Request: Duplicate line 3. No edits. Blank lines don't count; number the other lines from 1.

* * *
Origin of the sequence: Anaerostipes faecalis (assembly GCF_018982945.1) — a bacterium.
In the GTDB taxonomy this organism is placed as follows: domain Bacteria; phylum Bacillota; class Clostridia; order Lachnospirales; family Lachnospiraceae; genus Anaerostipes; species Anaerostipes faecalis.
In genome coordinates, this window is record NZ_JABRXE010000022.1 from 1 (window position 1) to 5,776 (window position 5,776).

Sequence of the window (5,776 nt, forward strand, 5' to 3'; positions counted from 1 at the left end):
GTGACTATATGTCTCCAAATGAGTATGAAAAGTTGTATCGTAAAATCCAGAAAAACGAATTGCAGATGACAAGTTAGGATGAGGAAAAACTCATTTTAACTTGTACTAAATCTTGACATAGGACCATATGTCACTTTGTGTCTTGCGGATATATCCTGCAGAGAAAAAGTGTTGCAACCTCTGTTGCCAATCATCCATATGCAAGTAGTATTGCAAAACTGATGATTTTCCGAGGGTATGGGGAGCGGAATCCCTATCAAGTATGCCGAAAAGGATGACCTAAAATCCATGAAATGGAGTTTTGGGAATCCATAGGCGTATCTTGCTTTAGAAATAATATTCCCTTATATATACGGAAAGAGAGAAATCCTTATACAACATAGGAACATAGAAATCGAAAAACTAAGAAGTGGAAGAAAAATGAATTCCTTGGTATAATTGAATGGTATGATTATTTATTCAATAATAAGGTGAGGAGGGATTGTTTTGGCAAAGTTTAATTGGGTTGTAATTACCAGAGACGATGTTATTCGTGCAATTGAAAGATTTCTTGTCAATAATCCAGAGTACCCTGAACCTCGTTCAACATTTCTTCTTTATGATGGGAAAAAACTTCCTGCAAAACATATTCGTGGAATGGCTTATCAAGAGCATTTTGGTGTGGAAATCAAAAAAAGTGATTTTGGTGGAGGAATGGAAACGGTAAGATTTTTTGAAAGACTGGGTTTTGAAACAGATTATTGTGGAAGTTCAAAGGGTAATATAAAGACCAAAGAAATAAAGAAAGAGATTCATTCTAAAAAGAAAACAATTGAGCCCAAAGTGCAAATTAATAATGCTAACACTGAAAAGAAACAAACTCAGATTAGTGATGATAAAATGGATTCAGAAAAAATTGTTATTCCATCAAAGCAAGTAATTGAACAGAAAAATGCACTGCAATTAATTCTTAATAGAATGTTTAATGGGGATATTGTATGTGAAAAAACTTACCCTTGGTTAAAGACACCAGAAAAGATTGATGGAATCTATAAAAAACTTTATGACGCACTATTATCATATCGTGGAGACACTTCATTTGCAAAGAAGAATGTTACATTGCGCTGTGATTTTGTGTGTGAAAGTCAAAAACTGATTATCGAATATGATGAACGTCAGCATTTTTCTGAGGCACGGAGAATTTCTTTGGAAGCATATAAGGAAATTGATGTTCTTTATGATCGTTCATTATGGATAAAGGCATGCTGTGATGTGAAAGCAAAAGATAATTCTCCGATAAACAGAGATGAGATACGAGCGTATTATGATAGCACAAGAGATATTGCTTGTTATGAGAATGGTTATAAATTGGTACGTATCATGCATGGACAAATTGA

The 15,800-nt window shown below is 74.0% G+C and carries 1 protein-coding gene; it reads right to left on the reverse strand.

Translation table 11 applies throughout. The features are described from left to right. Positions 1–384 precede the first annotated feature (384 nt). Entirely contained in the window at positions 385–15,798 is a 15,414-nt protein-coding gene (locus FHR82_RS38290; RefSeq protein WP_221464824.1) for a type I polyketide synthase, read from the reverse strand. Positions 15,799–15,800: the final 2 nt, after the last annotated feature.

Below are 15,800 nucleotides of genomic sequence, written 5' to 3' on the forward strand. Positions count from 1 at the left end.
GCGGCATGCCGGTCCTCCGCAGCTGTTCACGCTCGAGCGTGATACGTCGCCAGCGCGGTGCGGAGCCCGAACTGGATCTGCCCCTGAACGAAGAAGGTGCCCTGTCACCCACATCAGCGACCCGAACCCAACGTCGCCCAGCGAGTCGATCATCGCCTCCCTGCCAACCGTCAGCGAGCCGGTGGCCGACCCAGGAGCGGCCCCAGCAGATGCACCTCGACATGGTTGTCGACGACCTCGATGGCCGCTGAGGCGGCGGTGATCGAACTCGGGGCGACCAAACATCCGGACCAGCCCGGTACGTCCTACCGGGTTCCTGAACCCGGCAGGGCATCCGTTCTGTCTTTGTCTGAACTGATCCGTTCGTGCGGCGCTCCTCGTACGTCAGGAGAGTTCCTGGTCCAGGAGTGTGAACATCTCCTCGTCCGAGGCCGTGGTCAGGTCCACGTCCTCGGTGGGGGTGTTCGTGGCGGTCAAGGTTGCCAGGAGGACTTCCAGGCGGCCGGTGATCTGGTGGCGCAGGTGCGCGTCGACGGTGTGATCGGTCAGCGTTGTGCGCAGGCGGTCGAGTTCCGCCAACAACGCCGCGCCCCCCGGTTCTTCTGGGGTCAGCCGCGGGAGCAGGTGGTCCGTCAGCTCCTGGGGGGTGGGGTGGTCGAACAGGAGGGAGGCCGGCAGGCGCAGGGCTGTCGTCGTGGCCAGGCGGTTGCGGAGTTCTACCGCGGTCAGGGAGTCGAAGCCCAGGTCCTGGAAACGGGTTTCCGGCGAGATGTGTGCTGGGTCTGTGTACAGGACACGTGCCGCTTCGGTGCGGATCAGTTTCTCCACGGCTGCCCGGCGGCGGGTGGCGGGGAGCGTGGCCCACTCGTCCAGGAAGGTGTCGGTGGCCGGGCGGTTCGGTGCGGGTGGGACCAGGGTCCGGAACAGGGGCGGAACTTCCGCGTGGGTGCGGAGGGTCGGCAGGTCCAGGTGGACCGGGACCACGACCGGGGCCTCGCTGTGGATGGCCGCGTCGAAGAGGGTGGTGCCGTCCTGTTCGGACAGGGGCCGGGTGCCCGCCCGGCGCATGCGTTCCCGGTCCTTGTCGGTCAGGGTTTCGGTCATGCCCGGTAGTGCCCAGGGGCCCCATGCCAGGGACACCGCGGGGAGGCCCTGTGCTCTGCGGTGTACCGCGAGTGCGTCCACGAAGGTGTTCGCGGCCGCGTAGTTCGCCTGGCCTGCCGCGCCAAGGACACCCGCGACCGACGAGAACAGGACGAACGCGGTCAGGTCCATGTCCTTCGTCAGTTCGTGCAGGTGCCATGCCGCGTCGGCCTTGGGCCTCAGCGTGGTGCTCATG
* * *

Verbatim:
In genome coordinates, this window is record NZ_JABRXE010000022.1 from 1 (window position 1) to 5,776 (window position 5,776).